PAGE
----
Radix 4 Code

Topics: Fast Fourier transform, Discrete Fourier transform, Digital signal processing Pages: 10 (2991 words) Published: April 25, 2013
Original Research Articles
Researchers Debalina Ghosh
Microelectronics and VLSI Design Techno India, Salt Lake Kolkata, India Email: debolina1512@gmail.com

FPGA Based Implementation of FFT Processor Using Different Architectures Abstract:
The Fast Fourier Transform (FFT) is an efficient algorithm for computing the Discrete Fourier Transform (DFT) and requires less number of computations than that of direct evaluation of DFT. It has several applications in signal processing. Because of the complexity of the processing algorithm of FFT, recently various FFT algorithms have been proposed to meet real-time processing requirements and to reduce hardware complexity over the last decades. This is in two directions. One related to the algorithmic point of view and the other based on ASIC architecture. The last one was pushed by VLSI technology evolution. In this work, we present three different architectures of FFT processor to perform 1024 point FFT analysis. The designs have been simulated and its FPGA based implementation has been verified successfully using Xilinx ISE 11.1 tool using VHDL. There are also comparative studies among those architectures. The objective of this work was to get an area & time efficient architecture that could be used as a coprocessor with built in all resources necessary for an embedded DSP application.

Depanwita Debnath
Electronics and Communication Engineering Techno India, Salt Lake Kolkata, India Email: depanwita_sarkar@yahoo.co.in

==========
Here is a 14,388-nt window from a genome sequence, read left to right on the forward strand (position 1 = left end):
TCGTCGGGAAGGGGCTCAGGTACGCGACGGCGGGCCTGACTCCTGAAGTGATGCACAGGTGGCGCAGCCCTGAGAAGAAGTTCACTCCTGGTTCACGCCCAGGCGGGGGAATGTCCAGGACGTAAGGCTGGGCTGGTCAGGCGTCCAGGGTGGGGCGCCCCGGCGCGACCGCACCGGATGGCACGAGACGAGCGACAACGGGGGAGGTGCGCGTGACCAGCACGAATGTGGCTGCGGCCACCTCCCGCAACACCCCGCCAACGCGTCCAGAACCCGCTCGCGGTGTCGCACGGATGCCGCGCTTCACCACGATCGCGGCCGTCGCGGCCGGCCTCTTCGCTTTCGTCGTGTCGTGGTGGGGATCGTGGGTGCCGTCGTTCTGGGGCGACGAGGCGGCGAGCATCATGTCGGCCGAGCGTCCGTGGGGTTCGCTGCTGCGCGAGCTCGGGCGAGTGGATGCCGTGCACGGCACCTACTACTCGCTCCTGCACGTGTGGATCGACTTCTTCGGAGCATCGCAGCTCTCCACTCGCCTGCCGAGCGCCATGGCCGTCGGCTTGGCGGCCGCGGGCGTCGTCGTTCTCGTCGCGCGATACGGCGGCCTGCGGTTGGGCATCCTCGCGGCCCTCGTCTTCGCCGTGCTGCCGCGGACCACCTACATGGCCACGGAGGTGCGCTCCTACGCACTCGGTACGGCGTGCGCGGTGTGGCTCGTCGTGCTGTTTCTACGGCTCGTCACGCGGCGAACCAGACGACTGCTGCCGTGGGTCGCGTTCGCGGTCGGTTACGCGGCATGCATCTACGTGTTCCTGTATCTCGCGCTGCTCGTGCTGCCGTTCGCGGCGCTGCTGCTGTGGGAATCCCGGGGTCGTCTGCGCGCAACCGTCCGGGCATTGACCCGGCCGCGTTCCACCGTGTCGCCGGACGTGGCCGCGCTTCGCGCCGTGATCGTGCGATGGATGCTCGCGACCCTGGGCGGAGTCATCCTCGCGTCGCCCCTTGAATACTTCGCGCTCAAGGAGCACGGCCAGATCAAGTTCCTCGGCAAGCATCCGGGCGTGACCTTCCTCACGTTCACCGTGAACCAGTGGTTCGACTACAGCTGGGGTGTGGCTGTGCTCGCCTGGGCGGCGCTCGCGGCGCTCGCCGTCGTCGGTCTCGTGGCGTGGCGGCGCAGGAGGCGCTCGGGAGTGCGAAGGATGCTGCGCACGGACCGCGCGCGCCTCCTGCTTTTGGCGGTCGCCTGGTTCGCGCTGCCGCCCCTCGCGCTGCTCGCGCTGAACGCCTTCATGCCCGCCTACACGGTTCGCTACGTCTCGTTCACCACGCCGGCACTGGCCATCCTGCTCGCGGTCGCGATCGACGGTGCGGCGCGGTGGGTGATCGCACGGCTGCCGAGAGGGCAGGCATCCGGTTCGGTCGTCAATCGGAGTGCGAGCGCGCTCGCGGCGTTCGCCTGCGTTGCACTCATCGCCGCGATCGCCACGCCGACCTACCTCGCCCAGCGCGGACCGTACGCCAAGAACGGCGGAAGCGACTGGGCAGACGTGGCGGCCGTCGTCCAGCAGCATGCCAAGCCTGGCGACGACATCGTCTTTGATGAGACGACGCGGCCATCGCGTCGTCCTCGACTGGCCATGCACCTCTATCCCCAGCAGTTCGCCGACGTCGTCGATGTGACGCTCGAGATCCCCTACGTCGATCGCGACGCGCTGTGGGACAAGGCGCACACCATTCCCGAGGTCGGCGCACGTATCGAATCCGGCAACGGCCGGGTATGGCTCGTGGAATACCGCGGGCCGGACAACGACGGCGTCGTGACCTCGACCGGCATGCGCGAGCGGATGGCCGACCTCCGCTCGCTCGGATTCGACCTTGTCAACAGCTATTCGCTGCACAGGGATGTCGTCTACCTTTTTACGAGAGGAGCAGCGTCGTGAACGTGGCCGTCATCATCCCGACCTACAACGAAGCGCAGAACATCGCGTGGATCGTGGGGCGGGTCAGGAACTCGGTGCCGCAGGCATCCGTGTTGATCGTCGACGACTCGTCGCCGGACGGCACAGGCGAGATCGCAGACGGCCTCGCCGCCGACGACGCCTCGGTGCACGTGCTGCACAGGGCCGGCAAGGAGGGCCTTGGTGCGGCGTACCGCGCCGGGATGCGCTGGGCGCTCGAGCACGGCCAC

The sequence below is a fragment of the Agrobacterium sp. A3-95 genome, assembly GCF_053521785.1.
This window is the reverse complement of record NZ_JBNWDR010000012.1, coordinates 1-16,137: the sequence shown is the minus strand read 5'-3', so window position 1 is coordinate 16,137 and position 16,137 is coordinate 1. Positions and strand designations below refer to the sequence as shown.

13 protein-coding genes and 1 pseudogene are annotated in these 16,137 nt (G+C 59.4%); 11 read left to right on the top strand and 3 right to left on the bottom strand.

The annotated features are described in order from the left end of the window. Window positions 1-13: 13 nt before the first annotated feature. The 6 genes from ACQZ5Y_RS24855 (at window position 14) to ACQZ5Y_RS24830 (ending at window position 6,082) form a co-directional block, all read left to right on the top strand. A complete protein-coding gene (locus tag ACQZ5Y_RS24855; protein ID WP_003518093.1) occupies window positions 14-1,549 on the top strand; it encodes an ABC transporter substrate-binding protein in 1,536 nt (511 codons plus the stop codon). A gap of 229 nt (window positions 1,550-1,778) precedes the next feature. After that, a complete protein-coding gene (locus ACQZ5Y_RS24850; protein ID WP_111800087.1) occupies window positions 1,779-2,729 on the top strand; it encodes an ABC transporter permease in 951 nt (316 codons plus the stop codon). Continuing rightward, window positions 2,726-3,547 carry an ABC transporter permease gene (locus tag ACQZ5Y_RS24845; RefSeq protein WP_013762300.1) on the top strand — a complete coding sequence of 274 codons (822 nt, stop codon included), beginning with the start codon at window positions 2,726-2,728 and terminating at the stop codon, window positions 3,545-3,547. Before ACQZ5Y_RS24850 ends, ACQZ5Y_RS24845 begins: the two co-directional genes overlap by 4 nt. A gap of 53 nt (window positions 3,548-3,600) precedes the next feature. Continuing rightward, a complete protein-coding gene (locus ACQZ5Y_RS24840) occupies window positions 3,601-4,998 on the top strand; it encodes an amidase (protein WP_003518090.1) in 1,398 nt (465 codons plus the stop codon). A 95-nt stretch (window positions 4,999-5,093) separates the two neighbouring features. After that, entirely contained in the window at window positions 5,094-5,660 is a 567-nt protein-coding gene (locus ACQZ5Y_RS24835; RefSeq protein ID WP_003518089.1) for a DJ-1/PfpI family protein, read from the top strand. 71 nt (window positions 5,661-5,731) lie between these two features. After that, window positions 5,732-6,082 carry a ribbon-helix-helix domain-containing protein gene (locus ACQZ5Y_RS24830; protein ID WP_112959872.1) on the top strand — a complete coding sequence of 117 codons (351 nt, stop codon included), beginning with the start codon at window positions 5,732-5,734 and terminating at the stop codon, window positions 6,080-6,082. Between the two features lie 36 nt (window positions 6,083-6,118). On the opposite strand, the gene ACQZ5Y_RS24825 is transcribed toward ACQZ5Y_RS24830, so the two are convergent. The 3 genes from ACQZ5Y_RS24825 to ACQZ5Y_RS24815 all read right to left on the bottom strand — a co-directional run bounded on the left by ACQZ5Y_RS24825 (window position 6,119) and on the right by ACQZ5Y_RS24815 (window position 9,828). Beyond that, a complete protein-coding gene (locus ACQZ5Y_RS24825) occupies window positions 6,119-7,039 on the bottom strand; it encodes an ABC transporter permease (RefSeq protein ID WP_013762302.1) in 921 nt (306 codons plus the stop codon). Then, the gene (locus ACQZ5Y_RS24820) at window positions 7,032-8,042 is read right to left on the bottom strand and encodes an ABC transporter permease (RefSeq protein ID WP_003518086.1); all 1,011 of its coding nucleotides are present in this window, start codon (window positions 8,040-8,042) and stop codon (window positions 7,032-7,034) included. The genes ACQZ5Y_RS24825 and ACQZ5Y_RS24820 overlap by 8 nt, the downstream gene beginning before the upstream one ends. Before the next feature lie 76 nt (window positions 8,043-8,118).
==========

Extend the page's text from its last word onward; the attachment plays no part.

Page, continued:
Dr. Amlan Chakrabarti
A.K.Choudhury, School of Information Technology University of Calcutta Kolkata, India Email: acakcs@caluniv.ac.in

Keywords: Fast Fourier Transform, FFT butterfly radix 2 & 4, CORDIC, SineCosine lookup table, Xilinx Core.

Audio and communications signal processing are well developed lines massively used now a days in many application lines and products. Since digital communications are quite active fields, the arithmetic complexity of the Discrete Fourier Transform (DFT) algorithm becomes a significant factor with impact in global computational costs. Cooley and Tukey [1] developed the wellknown radix-2 Fast Fourier Transform (FFT) algorithm to reduce the computational load of the DFT. The Discrete Fourier Transform (DFT) X(k) of N points is given by

N-1 X(k) =Σ x(n)WNnk n =0 { 0≤k< N-1}, WNnk = exp(-j2πnk/N) (1)

Where the X(k) and x(n) are frequency-domain sequences and time-domain sequence. Instead of the direct implementation of the equation (1), the FFT algorithm factorizes a large point DFT recursively into many small point DFT in order to reduce the overall operations. There are two well-known types of decompositions called Decimation in Time (DIT) and Decimation In Frequency (DIF) FFT. The only difference between these two algorithms is that, DIT starts

1|© I JAI TI 2 0 1 2

with bit reverse order input and generates normal order output. Nevertheless DIF starts with normal order input and generates bit reverse order output. Throughout this paper DIF algorithm is used. The conventional method of Fast Fourier Transform FFT calculation involves N2complex multiplications and N(N-1) complex additions. The radix-2 Cooley-Tukey algorithm performs the same computation involving (N/2)log2N complex multiplications and (N)log2N complex additions. But it is more efficient computationally to employ a radix-4 FFT algorithm other than radix -2 logarithms. The radix-4 decimation-in frequency DFT is given by

(2) Note that the input to each N/4-pointDFT is a linear combination of four signal samples scaled by a twiddle factor. This procedure is repeated v times, where v = log 4N. The complete butterfly operation for Radix-4 DIF is shown in figure 1 (a) and in a more compact form in figure 1(b).

Figure1.The basic butterfly for radix-4 DIF FFT algorithm

In this paper, we present radix-4 FFT processor using different architectures that allows any size points to transform, fixed point arithmetic, pipeline...
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